Chanson & Madrigal
A more predictable choice for me, and taught by a lecturer whose first year course (and teaching style) I really loved. She also happens to be my dissertation supervisor, so it’s probably just as well…! She found a permanent place in my heart within 45 minutes of the first lecture beginning when she managed to explain modal theory in a way that I finally understood. It first came up in A level and has never been anything other than utterly incomprehensible to me, so I take my hat off to her and, in gratitude, swear that I will work very very hard and get a good mark in her class.

Music Therapy & Community Music
This one is coming up in Semester 2 and will tie in nicely with the work I already do as Student Volunteer Coordinator for the university’s Music in Care Homes project. This year I’ll be visiting two homes each week rather than just one, which should widen my horizons. I’m hoping I’ll be able to try out some new things, experiment a bit, and generally be in a position to get lots out of the theoretical side of the class when it starts. Oh, and increased hours also means more money, but we don’t talk about that… ;-)

Mozart in Vienna 1781-1791 OR Nineteenth Century Song
This will be the other Semester 2 unit, but I haven’t decided yet which one I want to do. I’m veering towards Nineteenth Century Song, since I have a passionate interest in early 19th-century Lieder, and because the course description says something along the lines of “a reading knowledge of French and/or German would be useful”. Any unit that obviously intends to use the original languages rather than copping-out with endless translations (this is a sore point with me at the moment - a large portion of the reading for Stravinsky is in an appallingly bad translation from the original Dutch) will always appeal to me! I’m keeping my options open on this one in case of timetable clashes, so I’ll make the final decision later on in the semester.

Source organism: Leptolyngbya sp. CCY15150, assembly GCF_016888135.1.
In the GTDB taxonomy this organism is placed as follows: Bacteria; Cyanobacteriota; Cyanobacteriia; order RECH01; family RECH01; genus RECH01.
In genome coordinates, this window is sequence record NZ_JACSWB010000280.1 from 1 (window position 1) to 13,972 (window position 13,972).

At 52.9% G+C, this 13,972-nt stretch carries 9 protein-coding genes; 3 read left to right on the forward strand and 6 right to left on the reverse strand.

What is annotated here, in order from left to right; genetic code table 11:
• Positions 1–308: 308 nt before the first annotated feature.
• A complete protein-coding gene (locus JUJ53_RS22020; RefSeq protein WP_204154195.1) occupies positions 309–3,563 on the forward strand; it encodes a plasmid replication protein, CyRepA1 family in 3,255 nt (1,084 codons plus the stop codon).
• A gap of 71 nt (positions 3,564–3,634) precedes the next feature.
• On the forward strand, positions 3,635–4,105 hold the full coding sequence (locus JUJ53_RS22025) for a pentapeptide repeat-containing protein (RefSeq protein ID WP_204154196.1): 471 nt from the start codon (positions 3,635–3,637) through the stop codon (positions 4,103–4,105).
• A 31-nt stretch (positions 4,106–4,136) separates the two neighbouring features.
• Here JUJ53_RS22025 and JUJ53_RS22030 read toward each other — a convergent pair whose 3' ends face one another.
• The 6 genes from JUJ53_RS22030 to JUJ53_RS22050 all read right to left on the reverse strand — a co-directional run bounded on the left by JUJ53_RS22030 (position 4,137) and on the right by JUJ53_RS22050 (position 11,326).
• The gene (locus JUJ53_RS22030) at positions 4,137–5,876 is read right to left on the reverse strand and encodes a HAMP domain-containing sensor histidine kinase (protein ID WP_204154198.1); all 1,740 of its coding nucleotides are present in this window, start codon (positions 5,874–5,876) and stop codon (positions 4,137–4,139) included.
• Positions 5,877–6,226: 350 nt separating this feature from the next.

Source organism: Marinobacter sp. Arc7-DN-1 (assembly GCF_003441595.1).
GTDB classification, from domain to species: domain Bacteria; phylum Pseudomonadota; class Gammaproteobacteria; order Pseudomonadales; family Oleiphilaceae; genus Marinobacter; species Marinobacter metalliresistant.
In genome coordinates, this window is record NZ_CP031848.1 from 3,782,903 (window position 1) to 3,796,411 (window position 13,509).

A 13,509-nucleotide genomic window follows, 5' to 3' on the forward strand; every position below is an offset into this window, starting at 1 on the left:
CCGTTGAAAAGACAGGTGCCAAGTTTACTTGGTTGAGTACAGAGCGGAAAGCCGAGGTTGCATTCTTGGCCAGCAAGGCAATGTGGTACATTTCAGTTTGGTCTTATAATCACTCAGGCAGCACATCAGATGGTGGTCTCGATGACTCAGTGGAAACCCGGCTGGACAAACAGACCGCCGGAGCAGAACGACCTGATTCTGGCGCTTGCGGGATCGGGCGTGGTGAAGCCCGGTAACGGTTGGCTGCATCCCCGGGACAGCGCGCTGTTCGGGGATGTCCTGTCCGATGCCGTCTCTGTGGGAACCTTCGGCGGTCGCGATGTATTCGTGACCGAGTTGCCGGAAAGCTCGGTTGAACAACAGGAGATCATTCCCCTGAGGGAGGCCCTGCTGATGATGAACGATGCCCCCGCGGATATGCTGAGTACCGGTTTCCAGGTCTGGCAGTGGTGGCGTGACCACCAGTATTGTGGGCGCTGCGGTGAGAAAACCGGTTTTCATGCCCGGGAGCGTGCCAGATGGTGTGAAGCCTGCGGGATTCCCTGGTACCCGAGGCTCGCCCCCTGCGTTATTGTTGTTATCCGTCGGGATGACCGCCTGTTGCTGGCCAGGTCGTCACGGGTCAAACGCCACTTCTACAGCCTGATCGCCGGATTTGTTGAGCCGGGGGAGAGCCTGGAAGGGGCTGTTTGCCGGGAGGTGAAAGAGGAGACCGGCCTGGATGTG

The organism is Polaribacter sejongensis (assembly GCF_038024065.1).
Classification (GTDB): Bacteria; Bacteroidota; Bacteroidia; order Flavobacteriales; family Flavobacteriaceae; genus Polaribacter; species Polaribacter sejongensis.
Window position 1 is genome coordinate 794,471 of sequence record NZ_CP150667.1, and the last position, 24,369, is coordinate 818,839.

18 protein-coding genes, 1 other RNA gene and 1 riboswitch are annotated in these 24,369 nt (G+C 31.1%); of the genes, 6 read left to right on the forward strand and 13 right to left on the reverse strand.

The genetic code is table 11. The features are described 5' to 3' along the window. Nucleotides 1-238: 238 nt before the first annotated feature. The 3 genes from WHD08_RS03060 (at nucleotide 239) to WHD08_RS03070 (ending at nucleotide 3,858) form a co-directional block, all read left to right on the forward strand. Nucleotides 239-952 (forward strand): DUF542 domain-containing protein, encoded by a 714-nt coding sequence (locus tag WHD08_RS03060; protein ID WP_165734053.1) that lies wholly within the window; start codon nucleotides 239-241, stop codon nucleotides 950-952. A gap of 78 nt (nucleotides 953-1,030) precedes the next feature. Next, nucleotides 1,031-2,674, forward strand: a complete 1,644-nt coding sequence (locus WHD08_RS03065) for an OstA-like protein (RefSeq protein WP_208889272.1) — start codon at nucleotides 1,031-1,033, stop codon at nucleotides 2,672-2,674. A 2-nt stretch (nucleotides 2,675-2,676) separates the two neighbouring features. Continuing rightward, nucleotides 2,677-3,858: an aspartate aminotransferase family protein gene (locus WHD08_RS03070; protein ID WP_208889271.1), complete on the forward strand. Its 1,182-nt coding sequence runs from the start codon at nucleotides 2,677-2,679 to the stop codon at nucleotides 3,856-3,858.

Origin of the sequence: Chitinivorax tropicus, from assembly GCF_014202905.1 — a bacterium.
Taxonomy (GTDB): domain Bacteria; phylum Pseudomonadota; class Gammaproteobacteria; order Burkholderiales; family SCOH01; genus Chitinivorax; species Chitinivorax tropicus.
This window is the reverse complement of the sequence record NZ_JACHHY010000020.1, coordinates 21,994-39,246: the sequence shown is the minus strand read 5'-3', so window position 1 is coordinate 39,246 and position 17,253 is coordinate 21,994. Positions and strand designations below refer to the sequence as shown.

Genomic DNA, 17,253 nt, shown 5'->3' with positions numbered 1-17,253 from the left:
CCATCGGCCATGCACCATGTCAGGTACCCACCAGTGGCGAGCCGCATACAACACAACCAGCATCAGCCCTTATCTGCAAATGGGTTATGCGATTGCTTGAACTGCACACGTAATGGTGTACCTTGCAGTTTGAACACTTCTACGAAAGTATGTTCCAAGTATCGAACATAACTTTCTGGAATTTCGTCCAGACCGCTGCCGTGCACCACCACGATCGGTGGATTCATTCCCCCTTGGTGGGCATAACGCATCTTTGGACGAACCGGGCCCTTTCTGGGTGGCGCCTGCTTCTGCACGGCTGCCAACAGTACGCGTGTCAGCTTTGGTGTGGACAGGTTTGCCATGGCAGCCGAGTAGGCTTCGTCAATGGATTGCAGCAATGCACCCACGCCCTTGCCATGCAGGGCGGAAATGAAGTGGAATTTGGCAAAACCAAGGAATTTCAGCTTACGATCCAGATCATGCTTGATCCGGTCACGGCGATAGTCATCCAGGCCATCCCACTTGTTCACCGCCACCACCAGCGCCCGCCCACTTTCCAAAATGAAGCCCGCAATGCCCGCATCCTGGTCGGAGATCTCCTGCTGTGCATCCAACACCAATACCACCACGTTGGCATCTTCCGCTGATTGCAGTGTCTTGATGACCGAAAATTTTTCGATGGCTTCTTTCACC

After my dismal performance last year, I’ve worked out that I need an average of 70 across all units this year in order to get a first. If I can continue as I’ve started in the first two weeks, that actually feels like it’s within reach, especially as my two strongest subjects are both double units, so have the potential to really boost my average.

It’s cold and raining, and I’ve just had two nasty colds one after the other. But I don’t really care – I’m enjoying my life at the moment.

Wednesday, October 18, 2006

A new blogging resolution

I've decided to try a new approach with this blog and write more about my everyday life. That way, I should manage at least something every couple of days and the more profound stuff can happen when I have the time.
Right now it is week 2 of my third (and last) undergraduate year. It is also high time I was in bed, but I have some homework that was due in yesterday and haven't done it yet, so I need to finish it before tomorrow's 9am lecture - I can always catch up on some sleep later in the morning. At least the ideas seem to be flowing a bit more freely than they have been in the half-hearted attempts I've made to do it over the last 4 days!
Other than that, the semester is shaping up very nicely indeed. More on that tomorrow, probably. Right, back to the grindstone/wieder in die Tretmühle...